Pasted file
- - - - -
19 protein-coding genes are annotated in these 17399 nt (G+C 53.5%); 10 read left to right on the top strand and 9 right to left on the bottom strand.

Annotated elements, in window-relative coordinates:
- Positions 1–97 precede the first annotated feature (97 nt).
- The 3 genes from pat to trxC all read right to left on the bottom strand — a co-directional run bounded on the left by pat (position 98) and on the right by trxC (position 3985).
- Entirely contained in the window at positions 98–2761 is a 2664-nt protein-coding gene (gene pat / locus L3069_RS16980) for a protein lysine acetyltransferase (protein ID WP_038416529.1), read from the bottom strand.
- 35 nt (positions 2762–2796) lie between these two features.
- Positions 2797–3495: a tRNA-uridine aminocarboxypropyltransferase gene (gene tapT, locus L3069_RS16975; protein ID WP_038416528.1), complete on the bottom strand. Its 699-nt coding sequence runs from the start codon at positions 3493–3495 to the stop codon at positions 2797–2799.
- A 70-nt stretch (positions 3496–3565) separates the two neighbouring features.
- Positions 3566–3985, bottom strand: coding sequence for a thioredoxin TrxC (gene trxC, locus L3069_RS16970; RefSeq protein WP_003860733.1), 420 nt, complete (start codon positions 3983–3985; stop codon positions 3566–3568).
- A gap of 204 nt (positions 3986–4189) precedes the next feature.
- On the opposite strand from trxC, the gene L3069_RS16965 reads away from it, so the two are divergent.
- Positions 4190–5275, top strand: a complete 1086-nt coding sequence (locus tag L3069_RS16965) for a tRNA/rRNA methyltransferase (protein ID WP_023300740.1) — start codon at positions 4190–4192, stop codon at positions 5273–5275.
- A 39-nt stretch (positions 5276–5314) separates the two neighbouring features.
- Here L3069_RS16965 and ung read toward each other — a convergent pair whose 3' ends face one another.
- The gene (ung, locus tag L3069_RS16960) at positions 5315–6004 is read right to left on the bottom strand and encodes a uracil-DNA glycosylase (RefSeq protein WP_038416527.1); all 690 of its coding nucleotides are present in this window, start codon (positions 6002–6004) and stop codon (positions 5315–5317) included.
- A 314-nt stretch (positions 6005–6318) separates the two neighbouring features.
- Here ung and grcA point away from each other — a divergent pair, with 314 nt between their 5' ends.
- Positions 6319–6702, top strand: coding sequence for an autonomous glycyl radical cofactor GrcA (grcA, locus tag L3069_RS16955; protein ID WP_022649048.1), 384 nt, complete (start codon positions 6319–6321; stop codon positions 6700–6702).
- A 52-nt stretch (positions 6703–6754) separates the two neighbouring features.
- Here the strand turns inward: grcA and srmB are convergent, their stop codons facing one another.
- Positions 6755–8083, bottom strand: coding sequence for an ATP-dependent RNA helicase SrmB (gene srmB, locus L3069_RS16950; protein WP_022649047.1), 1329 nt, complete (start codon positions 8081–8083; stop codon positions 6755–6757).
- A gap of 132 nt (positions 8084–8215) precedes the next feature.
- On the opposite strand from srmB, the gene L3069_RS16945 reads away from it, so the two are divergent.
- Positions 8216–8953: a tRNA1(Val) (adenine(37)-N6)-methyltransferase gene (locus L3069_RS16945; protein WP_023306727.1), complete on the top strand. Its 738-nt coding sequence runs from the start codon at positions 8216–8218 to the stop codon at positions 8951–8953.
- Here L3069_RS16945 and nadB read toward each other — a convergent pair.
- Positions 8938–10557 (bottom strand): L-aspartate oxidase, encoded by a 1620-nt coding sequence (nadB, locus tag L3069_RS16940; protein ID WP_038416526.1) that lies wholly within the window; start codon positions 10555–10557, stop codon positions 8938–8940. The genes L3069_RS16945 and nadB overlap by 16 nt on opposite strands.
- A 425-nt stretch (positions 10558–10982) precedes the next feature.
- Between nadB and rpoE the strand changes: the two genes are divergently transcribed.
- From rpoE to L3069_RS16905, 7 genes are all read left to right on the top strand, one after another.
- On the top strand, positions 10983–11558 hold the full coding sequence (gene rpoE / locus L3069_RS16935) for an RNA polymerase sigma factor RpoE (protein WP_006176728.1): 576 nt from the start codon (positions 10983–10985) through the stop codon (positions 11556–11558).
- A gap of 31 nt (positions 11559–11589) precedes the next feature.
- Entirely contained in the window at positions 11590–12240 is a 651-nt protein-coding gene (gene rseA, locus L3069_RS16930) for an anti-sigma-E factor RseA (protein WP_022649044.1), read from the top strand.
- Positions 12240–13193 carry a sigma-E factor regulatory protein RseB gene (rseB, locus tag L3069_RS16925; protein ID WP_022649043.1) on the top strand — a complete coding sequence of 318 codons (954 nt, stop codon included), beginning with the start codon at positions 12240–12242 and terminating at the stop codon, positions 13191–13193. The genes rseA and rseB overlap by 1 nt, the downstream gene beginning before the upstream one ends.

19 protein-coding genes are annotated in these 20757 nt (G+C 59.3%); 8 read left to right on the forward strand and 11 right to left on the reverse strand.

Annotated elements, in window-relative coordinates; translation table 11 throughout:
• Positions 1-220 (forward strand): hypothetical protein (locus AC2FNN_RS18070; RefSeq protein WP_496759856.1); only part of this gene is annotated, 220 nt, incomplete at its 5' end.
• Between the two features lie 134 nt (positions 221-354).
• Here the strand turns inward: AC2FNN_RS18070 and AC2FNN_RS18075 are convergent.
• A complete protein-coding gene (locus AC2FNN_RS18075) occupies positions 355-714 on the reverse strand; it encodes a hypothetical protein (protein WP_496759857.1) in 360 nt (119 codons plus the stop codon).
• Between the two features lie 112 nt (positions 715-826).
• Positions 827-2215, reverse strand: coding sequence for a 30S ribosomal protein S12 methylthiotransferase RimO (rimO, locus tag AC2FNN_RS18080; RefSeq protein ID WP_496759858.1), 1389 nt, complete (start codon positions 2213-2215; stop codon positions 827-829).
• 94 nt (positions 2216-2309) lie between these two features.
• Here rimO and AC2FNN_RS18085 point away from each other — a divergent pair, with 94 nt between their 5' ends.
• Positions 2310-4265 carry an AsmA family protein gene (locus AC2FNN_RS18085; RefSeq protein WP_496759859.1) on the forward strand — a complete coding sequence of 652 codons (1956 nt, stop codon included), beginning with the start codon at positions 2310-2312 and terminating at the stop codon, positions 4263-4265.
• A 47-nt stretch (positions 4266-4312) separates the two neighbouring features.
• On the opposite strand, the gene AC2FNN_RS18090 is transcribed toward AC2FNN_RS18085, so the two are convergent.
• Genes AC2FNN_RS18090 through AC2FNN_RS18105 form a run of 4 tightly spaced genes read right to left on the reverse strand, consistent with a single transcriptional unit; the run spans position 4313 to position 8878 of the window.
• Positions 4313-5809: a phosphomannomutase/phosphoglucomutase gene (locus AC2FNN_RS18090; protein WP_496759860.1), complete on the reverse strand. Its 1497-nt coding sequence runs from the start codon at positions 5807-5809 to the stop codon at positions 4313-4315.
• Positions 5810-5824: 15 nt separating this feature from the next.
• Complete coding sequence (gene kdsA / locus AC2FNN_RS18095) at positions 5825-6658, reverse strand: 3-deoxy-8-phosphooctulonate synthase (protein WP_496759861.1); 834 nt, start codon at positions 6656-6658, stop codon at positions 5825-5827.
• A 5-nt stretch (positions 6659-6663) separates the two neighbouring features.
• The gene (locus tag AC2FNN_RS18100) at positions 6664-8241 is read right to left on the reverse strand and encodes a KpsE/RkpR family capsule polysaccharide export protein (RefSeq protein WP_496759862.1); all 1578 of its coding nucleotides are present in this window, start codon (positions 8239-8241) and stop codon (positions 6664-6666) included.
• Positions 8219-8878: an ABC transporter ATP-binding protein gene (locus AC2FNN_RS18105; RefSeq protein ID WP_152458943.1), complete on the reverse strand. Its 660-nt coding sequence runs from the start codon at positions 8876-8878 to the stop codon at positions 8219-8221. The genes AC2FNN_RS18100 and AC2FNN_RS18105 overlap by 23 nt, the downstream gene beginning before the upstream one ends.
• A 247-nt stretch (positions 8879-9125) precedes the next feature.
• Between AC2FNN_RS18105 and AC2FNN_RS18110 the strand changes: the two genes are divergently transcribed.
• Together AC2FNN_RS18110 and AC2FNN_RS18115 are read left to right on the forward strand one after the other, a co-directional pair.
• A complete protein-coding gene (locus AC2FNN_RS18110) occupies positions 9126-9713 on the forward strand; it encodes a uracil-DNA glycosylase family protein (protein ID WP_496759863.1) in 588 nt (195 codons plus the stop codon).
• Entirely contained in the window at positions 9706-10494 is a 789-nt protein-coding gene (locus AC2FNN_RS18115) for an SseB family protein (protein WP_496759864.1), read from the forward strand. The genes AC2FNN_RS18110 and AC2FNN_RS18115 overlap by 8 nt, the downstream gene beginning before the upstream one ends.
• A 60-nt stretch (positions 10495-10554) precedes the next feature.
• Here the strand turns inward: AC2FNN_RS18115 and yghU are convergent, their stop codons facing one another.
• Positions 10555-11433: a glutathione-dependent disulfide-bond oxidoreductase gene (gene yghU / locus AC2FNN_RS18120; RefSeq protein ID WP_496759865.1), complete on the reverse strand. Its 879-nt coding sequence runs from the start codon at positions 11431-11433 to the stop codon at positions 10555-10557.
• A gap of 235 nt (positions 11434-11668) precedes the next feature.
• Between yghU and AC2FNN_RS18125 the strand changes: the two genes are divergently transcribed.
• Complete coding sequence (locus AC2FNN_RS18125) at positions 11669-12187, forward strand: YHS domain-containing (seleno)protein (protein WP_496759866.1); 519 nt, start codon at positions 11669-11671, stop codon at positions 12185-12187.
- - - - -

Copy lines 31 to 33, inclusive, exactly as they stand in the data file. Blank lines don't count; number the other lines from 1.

- A gap of 31 nt (positions 11559–11589) precedes the next feature.
- Entirely contained in the window at positions 11590–12240 is a 651-nt protein-coding gene (gene rseA, locus L3069_RS16930) for an anti-sigma-E factor RseA (protein WP_022649044.1), read from the top strand.
- Positions 12240–13193 carry a sigma-E factor regulatory protein RseB gene (rseB, locus tag L3069_RS16925; protein ID WP_022649043.1) on the top strand — a complete coding sequence of 318 codons (954 nt, stop codon included), beginning with the start codon at positions 12240–12242 and terminating at the stop codon, positions 13191–13193. The genes rseA and rseB overlap by 1 nt, the downstream gene beginning before the upstream one ends.